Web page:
Lake boating and recreational accidents have been rapidly increasing to all-time highs on Lake Houston, according to officers with the Houston Police Department Lake Patrol. The officers poke at the June meeting of the Kingwood PIP program.
One incident was a highly publicized lake rescue effort April 12, 2020 in which four people were successfully rescued by local boaters but a fifth was not recovered and presumed dead after an extensive multi-day search by the Lake Patrol and the Houston Fire Department.
That incident led to the development of the “Know Your Zone” Lake Houston safety program. It is a public awareness and signage program intended to improve the ability to more accurately report locations of emergencies when they occur on the lake. Signs are posted throughout the lake and its public access points which display a large map of the lake divided into numbered color-coded zones. When an emergency occurs, if the zone can be provided when first reported to 9-1-1, HPD Lake Patrol and others can respond better and faster.
“Since COVID-19 we have had a big increase in boating traffic. Normally on the lake, we used to have zero or one water rescue a month. That has been the average, but in the last year it has increased so much that we have had an average of four a month,” said Sergeant Garza of the HPD Lake Patrol Division.
He pointed out the activity began increasing as COVID-19 isolation practices went into effect and then continued as time progressed. People began using the lake more and more as a way to get out of the house while trying to remain adequately isolated. Now, with the COVID-19 restrictions easing and summer approaching, recreational activity is still rapidly rising along with accidents and rescues.
Garcia explained the Lake Patrol operates from a lakeside facility near the east end of the FM 1960 bridge on the Huffman side of Lake Houston on Stillson Road. The patrol has five flat bottom boats; each are 22 feet long and powered by big 250 HP outboard motors. In addition, it has four jet skis and three “John boats” (small flat bottom boats) for shallow water work. The unit has five Chevrolet trucks to tow the boats to other areas as necessary and to use during floods to rescue people. Garcia explained they also have two high water rescue vehicles and, in addition, have just acquired night vision equipment.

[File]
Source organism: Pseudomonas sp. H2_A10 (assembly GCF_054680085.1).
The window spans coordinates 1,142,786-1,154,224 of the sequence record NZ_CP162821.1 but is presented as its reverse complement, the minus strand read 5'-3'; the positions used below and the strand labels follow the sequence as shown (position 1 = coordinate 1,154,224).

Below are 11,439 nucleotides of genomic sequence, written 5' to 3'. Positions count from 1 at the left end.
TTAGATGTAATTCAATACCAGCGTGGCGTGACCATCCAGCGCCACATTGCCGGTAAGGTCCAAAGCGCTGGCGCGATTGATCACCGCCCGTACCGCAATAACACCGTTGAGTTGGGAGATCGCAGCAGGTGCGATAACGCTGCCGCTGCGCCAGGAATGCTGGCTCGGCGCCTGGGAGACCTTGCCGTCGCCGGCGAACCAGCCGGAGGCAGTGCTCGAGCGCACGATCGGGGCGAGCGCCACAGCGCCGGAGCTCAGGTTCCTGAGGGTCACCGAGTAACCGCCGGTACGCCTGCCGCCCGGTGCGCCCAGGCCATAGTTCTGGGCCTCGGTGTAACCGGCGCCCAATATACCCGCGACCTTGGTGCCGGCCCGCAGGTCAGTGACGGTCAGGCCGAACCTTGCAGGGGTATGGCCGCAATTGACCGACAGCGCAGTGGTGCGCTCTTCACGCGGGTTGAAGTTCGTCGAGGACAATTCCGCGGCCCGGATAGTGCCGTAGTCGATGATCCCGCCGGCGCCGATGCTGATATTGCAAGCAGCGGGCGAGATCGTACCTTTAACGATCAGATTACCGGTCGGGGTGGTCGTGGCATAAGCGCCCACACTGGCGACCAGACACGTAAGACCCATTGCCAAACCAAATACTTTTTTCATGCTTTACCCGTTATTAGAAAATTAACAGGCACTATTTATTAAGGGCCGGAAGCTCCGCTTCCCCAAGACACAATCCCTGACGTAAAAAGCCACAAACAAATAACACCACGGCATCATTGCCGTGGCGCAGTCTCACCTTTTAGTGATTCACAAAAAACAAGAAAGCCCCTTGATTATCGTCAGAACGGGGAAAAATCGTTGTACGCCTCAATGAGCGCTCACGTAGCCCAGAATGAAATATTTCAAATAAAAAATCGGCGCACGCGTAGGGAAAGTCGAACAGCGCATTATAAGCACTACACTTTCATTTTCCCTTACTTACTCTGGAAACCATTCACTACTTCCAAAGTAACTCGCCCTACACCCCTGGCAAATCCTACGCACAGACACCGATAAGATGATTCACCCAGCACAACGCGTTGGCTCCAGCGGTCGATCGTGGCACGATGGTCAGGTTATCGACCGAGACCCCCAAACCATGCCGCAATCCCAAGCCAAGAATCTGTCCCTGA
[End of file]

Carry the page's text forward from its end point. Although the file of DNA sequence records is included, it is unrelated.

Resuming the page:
“We have one sergeant, Sgt. Garza, and we have seven full-time officers. Those are the officers actively assigned to patrol the lake seven days a week. We stagger our days off. Normally we work nine to five, but we are on call 24 hours a day, seven days a week in the event anything happens on Lake Houston,” Garcia said.
The Lake Patrol also has two reserve sergeants and four reserve officers. They are normally assigned to other functions but are brought in for emergencies and to help with holidays and other times when extra help is necessary. Garcia explained all of the Lake Patrol staff are highly and constantly trained, including swift water training in the New Braunfels area, search and rescue training and a lot of swimming and fitness training at the local Kingwood YMCA.
Garza addressed the causes of the incidents on the lake that lead to emergencies and sometimes drownings.
“Always … always, the same things are the contributing factors. One is the weather, and by weather, I mean the wind,” Garza said. He explained it often happens when inexperienced people go onto the lake on a seemingly nice day. Then the weather suddenly changes to windy, often stormy, conditions and they get into trouble.
“Two, the people are new to the water. Three, not wearing a life jacket. Four, having a small craft like a kayak or canoe which is naturally vulnerable to the winds as they change. Five, alcohol. You put those contributing factors together and we get an increase in drownings out there,” Garza said.
He explained the Lake Patrol is getting 60 to 70 calls a year. The calls are often general in nature, like a spouse who is worried because their loved one has not yet returned from the lake so they call 9-1-1 for the police. Often the person they are concerned about is in no trouble at all and returns home as if nothing happened, except for being a little late. But the Lake Patrol has to respond until the person is accounted for.
Garcia explained the routine day-to-day mission is to patrol the lake area and provide a presence to enforce and encourage compliance with boating regulations and safe boating practices. He noted the importance of boaters having proper life jackets, boat and other watercraft registrations on hand and the need to be aware of safe boating practices. He warned that BWI (boating while intoxicated) was one of the most frequent violations on the lake in terms of tickets written.
Dee Price of the Kingwood Service Association noted one of the new “Know Your Zone” program signs with its map depicting the lake zones had recently been posted at Kingwood’s River Grove Park boat ramp. She asked if the Lake Patrol was seeing any results from the new program.
“The way we are seeing it so far, the local residents are using it. That’s good because they get all the emails from Dave Martin (Houston’s mayor pro-tem). We think Dave Martin is doing great at getting the information out. The problem is the people not from the area. They come and visit and then go out there. They don’t know about the program. But we know the locals are using it and that is good for us,” Garcia said.
The Kingwood PIP meets the third Tuesday of each month at 7 p.m. at the Kingwood Church of Christ, 2901 Woodland Hills Drive.